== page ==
Eighty-three players settled in around ten PokerPro computerized poker tables at the Crown Casino in Melbourne on Sunday for Event #2 at the 2009 Aussie Millions, the $1,050 PokerPro No-Limit Hold'em tournament. The event attracted several stars, including Tony "Bond18" Dunst, Annette Obrestad, Peter Aristidou, Emad Tahtouh and Jamie Pickering.
PokerPro's automated, "dealerless" poker tables seat up to ten players. Each player has a touch screen which controls all their betting actions, tracks their chip stacks and shows only their hole cards. In the center of the table is a large display that shows the community cards, pot size, stack sizes and player actions. PokerPro is a blend of live and online poker, with players playing live at the same table, with no dealer and a shorter time limit on actions than a typical live game.
With the smaller field and the quicker pace of play created by the automated tables, it took the 83 players less than eight hours to play the entire tournament. In the end it was Queensland's Mitchell Carle who took down the final pot of the day, and with it the champion's honors. Carle took third place in the PokerPro event at the 2008 PokerNews Cup, so he was no stranger to the virtual tables.
With the similarities to online play, it came as no surprise that the were a plethora of online stars in the field. Tony "Bond18" Dunst was one of those who unfortunately didn't convert his online success to a win at the PokerPro tables. Dunst missed a flush draw early in the event and busted within the first few levels. Other early eliminations included Michael Chrisanthopoulos and Jamie Pickering.
Annette "Annette_15" Obrestad took some time to learn the ropes early, as this tournament marked the first time she had ever played at a PokerPro table. The online phenom has booked several live wins, including the 2007 WSOP-Europe Main Event. The youngest worldwide WSOP bracelet holder was unable to capture her first Aussie Millions title here, as she busted in the middle of the pack. After losing a big pot to Peter Aristidou, Obrestad moved the last of her chips in the middle from late position with A-10. Her opponent made the call with K-Q, and caught a queen on the turn to send Obrestad to the rail.
Steven Swalling built a huge stack early, but lost it all in two quick hands to shift the momentum firmly to Mitchell Carle and head to the rail. In the first hand Carle doubled through Swalling when his pocket kings held up against Swalling's on a board of . In the second hand, Swalling shipped the rest of his chips in on the turn with a board reading . Carle called with , and Swalling was drawing thin with . The on the river sent Swalling packing as Carle surged towards the top of the leader board.
The fast-paced nature of the automated tables saw the money bubble pass quickly as Wesley Whybrew's pocket deuces lost a race against Daniel Neilson's A-K. A king on the flop sent Whybrew packing and the remaining nine players then redrew for their final-table seats. Before they could even converge to the final table, Joris Jaspers' last hand at two tables played out with him busting in ninth place (AU $2,075). Jaspers raised preflop, and found Mitchell Carle re-raising from the big blind. Jaspers moved all in over the top with , and Carle quickly called with . A ten-high board with no eight meant that Jaspers was done and the final table would be eight-handed.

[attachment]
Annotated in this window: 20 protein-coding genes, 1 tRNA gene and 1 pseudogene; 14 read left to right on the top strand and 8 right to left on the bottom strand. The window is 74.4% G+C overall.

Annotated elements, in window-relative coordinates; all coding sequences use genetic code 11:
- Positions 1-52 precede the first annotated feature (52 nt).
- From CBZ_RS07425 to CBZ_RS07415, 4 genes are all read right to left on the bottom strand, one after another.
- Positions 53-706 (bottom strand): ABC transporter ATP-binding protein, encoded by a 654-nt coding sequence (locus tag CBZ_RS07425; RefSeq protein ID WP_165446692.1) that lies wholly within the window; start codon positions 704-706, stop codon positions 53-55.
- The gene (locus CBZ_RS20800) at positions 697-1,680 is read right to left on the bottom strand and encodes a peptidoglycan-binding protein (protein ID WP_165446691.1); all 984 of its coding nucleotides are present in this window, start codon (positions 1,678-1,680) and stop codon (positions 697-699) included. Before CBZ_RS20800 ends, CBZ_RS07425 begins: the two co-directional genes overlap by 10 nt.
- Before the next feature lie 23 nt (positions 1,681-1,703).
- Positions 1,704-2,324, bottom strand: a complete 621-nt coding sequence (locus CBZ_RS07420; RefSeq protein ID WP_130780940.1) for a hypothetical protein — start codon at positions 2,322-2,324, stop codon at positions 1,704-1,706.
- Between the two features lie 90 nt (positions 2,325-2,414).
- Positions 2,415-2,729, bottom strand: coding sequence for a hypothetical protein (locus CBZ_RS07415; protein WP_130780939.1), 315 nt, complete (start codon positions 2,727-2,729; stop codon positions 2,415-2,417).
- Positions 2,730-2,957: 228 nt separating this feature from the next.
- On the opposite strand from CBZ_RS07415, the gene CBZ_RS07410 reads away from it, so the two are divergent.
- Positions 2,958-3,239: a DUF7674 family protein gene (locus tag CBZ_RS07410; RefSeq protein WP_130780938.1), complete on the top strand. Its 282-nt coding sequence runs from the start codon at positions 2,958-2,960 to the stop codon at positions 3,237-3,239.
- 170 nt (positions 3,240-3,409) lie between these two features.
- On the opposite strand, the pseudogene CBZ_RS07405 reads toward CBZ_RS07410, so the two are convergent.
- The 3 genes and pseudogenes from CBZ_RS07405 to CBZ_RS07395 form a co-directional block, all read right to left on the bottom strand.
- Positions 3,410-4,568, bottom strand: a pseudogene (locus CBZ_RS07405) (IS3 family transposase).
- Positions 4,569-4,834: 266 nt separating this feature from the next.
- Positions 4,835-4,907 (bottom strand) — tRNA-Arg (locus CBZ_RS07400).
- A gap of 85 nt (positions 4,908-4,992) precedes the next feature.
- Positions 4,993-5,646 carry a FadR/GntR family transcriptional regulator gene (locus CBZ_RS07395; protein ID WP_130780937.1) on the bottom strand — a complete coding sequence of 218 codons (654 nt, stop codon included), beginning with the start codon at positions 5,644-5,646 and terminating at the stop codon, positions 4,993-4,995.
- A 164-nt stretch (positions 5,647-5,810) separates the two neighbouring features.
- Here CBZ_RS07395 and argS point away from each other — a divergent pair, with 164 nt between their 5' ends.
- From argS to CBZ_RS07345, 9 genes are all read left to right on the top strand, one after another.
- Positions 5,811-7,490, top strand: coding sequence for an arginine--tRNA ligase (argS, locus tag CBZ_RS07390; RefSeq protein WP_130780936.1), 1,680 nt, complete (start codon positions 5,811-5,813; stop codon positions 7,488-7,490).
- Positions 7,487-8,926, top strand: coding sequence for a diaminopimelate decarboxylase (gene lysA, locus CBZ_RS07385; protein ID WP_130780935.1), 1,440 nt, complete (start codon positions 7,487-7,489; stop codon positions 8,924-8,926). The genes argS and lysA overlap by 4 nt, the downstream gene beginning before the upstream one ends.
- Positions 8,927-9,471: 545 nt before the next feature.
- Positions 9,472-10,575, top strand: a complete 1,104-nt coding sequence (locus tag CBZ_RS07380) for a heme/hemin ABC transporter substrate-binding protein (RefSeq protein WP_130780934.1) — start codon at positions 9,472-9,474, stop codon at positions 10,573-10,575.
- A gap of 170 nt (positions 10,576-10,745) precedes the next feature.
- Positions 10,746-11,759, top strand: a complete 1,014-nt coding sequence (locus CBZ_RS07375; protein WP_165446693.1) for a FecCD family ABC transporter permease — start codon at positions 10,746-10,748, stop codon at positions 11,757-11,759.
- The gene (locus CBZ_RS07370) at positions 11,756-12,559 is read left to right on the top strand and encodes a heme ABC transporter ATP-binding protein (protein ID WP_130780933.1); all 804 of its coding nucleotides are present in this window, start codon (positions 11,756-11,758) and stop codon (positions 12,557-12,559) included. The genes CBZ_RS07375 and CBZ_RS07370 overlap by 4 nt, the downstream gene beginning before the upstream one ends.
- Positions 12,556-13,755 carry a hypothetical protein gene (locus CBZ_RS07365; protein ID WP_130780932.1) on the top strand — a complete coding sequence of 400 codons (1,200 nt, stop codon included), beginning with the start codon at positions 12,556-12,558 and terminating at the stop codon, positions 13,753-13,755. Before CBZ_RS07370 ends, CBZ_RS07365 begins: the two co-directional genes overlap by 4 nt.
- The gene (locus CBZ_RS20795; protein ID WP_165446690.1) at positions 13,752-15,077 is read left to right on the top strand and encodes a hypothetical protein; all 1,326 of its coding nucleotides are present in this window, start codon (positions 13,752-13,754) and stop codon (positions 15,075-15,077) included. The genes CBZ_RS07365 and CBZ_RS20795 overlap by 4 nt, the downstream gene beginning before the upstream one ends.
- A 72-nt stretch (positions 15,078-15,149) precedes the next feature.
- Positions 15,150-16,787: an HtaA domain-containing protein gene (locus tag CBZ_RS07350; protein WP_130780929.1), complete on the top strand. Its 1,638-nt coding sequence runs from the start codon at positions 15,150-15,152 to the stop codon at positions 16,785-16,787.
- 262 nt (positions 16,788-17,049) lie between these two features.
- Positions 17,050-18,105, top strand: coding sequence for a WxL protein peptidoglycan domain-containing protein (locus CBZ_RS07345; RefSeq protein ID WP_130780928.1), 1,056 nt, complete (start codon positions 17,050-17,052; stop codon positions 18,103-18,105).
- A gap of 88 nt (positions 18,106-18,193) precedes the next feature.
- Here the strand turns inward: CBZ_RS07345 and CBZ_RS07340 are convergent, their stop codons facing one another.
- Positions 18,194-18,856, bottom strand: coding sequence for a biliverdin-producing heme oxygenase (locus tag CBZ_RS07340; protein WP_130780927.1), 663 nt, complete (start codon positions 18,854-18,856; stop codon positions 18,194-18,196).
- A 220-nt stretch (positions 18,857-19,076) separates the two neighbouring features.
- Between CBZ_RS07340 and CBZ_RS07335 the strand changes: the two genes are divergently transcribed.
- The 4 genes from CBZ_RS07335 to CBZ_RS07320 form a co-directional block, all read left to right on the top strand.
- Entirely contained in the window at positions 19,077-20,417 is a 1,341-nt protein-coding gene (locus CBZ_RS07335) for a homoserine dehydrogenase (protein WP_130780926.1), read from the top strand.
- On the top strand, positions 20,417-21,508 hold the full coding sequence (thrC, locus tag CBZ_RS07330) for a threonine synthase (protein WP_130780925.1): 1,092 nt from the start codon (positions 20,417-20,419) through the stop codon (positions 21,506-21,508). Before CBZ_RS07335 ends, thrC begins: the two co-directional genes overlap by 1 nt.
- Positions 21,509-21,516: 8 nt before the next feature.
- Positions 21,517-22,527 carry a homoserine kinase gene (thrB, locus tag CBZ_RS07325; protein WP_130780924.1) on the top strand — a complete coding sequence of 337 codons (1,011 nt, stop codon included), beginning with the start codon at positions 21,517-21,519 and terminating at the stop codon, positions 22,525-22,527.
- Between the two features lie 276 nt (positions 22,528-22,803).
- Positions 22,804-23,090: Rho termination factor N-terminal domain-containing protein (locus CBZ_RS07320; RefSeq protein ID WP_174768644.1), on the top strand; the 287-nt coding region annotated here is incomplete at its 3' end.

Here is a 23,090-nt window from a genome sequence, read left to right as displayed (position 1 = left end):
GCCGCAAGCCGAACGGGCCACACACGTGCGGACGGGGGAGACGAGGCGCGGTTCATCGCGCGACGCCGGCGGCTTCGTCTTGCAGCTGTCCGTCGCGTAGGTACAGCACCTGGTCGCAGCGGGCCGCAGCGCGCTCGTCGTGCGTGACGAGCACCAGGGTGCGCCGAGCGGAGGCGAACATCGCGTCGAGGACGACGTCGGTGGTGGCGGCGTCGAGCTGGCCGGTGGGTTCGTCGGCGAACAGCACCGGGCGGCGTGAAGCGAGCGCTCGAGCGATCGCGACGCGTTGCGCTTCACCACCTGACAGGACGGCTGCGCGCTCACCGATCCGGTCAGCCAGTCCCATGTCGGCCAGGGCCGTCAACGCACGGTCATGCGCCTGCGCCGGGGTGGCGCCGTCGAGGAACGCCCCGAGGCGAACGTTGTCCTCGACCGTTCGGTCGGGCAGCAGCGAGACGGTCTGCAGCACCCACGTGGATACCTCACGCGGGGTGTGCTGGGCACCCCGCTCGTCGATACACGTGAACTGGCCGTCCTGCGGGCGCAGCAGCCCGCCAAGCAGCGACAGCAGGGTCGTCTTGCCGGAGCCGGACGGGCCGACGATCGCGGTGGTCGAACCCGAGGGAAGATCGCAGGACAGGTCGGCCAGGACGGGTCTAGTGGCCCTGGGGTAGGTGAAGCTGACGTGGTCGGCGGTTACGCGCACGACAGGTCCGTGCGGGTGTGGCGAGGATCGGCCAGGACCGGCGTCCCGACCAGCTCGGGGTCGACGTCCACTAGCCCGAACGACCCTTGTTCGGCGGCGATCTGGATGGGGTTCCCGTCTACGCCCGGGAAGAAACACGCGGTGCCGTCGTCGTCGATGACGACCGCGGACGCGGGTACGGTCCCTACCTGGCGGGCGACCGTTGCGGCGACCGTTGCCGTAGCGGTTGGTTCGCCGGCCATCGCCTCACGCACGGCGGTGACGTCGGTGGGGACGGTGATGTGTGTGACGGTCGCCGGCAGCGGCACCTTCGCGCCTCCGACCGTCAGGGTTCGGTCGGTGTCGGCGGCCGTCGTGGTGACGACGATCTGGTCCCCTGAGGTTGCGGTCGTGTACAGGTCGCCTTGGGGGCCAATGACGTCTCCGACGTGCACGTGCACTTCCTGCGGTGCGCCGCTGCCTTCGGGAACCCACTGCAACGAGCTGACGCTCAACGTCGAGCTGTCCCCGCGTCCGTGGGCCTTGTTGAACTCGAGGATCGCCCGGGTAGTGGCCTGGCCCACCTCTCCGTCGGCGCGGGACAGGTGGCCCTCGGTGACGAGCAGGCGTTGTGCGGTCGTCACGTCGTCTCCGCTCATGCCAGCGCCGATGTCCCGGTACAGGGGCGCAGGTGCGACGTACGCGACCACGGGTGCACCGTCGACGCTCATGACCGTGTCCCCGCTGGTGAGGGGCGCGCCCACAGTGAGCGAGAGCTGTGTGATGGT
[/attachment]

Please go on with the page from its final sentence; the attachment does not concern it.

When the final eight met at one table, the seating assignments and chip stacks looked like this:
Seat 1: James Potter - 28,000
Seat 2: Mitchell Carle - 300,000
Seat 3: Michael Russell - 62,000
Seat 4: Nasr Elnasr - 97,000
Seat 5: Haibo Chu - 80,000
Seat 6: Daniel Neilson - 173,000
Seat 7: Daniel Noja - 31,500
Seat 8: Jozef Berec - 58,000
The fast-paced final table saw James Potter quickly bust in eighth place ($2,905) when he and Nasr Elnasr got it all in preflop. Elnasr was behind preflop with his to Potter's pocket queens, but the flop of changed all that. The turn and river ran out and , and Potter was done.
Mitchell Carle began the final table slowly, coming in as the dominant chip leader but spending the first few orbits unable to pick up any cards. That changed when he snap-called Jozef Berec's preflop all-in with . Berec needed help with his , and it failed to materialize on the board. Berec picked up $3,735 for his seventh-place finish. Carle then eliminated Nasr Elnasr in sixth place ($5,395) when his held up against Elnasr's on a board of .
Daniel Neilson became another party heard from when he knocked out Haibo Chu in fifth place ($7,055). Both players hit the A-J-10 flop hard, but Neilson's A-10 crushed Chu's J-10, no other help appeared, and Chu was finished. Mitchell Carle took over the knockout duties moments later when his A-J caught up to Daniel Noja's A-K by spiking a jack to send Noja home in fourth place with $9,030 as a consolation prize.
Neilson then raised preflop with , and found Michael Russell moving all in from the big blind with . Neilson called, and when the board ran out his deuces improved to a straight to send Russell to the rail in third place ($11,205). Even after busting Russell, Neilson trailed Carle by a 3:1 margin when heads-up play began with these chip counts:
Mitchell Carle - 622,000
Daniel Neilson - 207,000
It took just a few hands for the title to be decided, as Neilson was unable to overcome Carle's huge chip lead. In the final hand, Carle raised preflop with , and Neilson moved all in over the top with . Carle called to see a flop of . Neilson needed runner-runner help to stay alive, and the on the turn left him drawing dead. Neilson earned $16,600 for his second-place finish while Mitchell Carle picked up the Aussie Millions Event #2 championship ring and its accompanying $25,000 top prize.